This exhibition of work from the group El Stitch y Bitch reminded me of the essentially “relational” aims of feminist work of the 1970s and eighties, specifically Judy Chicago’s Birth Project, a series of embroidered depictions of birth stitched by women, non-artists, from all over the country. While the work on display at Antena in Pilsen looks good, the process out of which the work arises—groups of women stitching, sharing stories, discovering common traditions and discussing the impact on their lives created by the issues of the day—is key.
The meetings of the group El Stitch y Bitch and the relationships among women which develop out of a shared interest in textiles is a crucial but not necessarily visible component of the aesthetic project. Some of the work on display was accompanied by stories: A toilet-tissue cover in the shape of a large lacy crocheted skirt with a doll on top revealed memories of visits to a widowed Abuelo whose rural neighbors probably gave him the decorative crocheted item, or at least that was what Naomi Martinez who reproduced it, speculates about its feminine presence in a man’s house. Adriana Baltazar crocheted a soft sculptural installation of weeds common to city sidewalks along with a street sign (18th Street), commenting that the beautiful, ubiquitous chicory, dandelion and thistle are like local immigrants to Chicago, non-indigenous. Claudia Marchan, whose project was the most technically polished in keeping with its retro spirit, embroidered a garland of roses around a sentimental poem and the portrait of a Mexican movie star from the forties, Pedro Infante. Not all of the work tied the women to their Abuelos and Abuelas: a door crocheted out of “plarn,” plastic bags recycled into crochet materials, with text and photographs worked into the piece, offered a contemporary green and funky take on the theme of home, an old feminist standby. One of the strongest aspects of this small exhibit, aside from color and texture, and the multiple threads informing it (Latino identity, DIY, feminist process) is the display of a diverse group of objects which have been stitched, ranging from soft sculptures, objects which have the attributes of paintings, a coverlet made out of scraps (the only functional object in the gallery) to finely embroidered portraits. (Janina Ciezadlo)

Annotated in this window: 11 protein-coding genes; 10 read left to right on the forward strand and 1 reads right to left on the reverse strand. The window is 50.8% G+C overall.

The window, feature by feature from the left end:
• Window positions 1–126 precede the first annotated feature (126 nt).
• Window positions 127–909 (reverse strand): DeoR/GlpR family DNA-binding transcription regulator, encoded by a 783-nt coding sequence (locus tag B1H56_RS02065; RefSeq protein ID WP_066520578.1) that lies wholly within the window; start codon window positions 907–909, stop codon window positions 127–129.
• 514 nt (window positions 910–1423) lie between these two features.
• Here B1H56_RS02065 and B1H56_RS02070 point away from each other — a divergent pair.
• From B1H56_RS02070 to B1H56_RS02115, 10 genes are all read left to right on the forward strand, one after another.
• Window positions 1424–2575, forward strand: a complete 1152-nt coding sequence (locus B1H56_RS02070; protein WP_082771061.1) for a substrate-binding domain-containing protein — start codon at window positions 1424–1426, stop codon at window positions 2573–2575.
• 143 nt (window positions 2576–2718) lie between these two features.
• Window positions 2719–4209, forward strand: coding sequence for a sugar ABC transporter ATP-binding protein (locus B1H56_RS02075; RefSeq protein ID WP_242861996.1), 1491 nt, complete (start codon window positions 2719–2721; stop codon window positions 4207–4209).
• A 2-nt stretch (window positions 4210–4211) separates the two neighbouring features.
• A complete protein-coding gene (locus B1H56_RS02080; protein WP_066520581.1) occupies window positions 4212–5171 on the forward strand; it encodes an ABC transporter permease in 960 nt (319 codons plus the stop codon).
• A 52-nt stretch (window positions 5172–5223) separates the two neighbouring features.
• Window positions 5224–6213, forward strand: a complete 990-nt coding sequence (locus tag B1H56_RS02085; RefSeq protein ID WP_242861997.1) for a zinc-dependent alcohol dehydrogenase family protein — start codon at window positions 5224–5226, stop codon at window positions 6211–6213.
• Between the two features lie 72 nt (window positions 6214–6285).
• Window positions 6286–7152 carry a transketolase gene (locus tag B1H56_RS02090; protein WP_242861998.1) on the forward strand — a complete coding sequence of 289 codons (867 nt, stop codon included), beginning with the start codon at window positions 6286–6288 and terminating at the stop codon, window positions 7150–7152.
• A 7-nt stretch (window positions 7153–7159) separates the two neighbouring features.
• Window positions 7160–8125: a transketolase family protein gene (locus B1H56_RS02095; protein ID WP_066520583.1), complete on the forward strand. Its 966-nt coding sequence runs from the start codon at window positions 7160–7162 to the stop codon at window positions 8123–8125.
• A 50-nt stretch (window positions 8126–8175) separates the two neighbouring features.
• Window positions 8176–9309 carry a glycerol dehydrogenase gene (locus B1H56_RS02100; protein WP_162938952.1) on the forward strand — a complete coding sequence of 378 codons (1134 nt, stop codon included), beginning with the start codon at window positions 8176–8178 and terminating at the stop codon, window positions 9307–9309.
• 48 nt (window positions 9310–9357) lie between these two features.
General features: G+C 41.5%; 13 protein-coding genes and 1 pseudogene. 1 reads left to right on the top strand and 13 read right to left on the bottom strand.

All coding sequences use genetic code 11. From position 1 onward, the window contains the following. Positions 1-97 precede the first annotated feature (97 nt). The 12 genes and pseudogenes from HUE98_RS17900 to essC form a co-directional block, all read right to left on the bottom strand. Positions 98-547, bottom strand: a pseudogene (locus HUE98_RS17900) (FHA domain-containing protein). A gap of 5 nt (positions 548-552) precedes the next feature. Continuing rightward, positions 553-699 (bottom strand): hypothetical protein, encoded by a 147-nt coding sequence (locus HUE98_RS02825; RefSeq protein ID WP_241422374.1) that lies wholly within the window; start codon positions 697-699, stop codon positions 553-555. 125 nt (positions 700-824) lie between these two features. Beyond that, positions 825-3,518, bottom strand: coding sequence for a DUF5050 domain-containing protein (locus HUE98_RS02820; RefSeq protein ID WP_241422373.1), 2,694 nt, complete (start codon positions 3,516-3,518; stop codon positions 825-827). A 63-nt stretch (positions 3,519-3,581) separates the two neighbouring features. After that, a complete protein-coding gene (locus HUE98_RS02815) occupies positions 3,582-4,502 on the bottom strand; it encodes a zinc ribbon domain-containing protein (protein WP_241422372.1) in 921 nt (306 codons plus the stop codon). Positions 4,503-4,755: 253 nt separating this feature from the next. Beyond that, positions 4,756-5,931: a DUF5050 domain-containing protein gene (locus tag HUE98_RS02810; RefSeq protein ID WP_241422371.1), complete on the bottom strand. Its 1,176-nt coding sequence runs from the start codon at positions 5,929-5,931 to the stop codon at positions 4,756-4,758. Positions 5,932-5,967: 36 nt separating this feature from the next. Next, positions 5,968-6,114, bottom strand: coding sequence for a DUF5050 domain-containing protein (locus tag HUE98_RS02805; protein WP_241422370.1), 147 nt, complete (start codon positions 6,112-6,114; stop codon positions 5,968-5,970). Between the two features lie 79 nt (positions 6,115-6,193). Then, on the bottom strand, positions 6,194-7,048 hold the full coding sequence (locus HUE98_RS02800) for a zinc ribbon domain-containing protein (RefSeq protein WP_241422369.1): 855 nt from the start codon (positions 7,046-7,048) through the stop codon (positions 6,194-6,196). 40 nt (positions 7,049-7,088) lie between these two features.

At Antena, 1765 South Laflin, (773)340-3516, through October 22